Far Away at Ion Theatre

Ion Theatre’s double bill — Sam Holcroft’s Edgar & Annabel and Caryl Churchill’s Far Away — combines one-acts that have so much in common they feel like deliberate companion pieces. In Edgar & Annabel rebels ...

Boys and Girls at Diversionary Theatre

Tom Donaghy’s comedy-drama asks: can people change? And will that change be for the better? Boys and Girls (2002) puts a relatively new social phenomenon on stage: same-sex couples having children. In the process differences ...

San Diego Rep visits Detroit...or is it Kansas City, maybe Denver?

Truth fall

They have trod the proscribed path: college, marriage, no beer-drinking in the front yard.

The School for Lies at North Coast Rep

These days, in order to function, theaters must run on tight schedules — open a show, run four weeks, open another — even though word of mouth takes three to four weeks to take hold. ...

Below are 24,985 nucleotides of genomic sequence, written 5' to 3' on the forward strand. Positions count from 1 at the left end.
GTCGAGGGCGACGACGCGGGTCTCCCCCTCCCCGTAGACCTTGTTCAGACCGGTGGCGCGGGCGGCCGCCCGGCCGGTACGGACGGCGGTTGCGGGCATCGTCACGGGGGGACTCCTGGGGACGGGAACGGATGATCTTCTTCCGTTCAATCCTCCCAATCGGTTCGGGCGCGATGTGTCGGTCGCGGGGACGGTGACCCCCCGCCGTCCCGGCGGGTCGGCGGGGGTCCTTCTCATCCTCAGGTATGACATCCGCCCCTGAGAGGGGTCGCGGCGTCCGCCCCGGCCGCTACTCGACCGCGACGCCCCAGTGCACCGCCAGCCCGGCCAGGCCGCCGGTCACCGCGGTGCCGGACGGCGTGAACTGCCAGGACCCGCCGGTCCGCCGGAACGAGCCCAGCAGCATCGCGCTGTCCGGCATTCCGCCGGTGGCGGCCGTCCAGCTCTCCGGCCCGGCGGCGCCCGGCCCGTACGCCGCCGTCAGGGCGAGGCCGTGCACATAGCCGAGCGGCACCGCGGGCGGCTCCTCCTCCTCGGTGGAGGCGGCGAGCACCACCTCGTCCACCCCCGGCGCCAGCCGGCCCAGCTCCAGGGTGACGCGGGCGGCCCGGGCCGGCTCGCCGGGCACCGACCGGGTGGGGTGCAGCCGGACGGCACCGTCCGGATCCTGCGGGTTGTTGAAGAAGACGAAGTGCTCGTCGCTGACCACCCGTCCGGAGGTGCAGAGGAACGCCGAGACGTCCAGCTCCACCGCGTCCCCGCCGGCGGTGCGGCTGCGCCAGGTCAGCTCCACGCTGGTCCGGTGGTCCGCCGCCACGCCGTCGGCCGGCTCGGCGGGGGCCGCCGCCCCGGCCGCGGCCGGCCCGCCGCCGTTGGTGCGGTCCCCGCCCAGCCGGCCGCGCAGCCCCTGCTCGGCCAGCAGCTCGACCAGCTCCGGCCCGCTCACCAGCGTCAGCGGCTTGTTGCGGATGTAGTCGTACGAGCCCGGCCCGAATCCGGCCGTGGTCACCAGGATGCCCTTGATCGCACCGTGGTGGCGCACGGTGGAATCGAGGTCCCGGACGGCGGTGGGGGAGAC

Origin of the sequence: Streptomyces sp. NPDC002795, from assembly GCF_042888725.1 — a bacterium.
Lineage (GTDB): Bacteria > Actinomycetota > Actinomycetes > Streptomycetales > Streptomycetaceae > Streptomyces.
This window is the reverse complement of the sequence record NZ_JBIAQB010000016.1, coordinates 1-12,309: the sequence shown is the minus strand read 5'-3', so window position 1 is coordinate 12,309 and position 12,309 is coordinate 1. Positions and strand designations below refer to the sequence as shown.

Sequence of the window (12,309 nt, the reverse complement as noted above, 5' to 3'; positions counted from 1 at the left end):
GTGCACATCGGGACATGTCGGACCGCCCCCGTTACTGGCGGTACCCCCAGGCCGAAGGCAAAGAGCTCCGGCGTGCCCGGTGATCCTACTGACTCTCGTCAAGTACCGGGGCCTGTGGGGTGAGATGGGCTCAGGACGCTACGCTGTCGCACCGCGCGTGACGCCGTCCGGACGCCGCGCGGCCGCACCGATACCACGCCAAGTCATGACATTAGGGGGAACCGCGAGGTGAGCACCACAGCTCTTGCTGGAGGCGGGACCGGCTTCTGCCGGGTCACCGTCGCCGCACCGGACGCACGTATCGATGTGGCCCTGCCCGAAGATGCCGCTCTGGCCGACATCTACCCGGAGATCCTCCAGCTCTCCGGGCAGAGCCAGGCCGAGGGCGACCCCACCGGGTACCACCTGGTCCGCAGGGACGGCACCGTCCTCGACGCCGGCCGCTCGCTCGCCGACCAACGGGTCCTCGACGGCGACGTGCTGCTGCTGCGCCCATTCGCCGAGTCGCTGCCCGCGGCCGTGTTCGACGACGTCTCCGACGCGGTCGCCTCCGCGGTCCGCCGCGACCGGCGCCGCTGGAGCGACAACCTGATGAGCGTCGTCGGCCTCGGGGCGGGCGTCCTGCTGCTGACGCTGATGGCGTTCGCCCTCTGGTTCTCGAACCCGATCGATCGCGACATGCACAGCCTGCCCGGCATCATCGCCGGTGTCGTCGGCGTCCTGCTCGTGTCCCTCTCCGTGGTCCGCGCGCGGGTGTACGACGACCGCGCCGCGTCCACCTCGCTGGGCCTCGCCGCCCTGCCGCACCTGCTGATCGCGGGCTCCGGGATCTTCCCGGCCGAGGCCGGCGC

Oliver Goldsmith: the “Inspired Idiot”?

Goldsmith’s She Stoops to Conquer plays in a wonderful production through this weekend at UCSD. The 18th century comedy has such a light and tender spirit you’d think the author knew only sunny days. Not ...

What beliefs

The Critic’s Code says we can’t talk about endings. But the final scene of Ayad Akhtar’s otherwise involving comedy-drama, The Who & The What, doesn’t feel right at all. Up to that point the play ...

She Stoops to Conquer at UCSD

Oliver Goldsmith is proof that writers come in all shapes, sizes, and temperaments. His detractors said he couldn’t hold his life together. Their proof: he wrote thousands of pages of hackwork to pay for gambling ...

The Stars come out

The San Diego Performing Arts League is an umbrella organization dedicated to promoting local arts groups. The SDPL operates the Arts Tix booth at Horton Plaza (selling discount and full-price tickets) and the ArtsTix website. ...

Forgiveness reigns

Time is a destroyer that will “come and take my love away.”

Why does Leontes go stark raving mad in The Winter’s Tale? The King of Sicilia looks to have it all. His beautiful wife, Hermione, is pregnant with their second child. His son, Mamillius, is a ...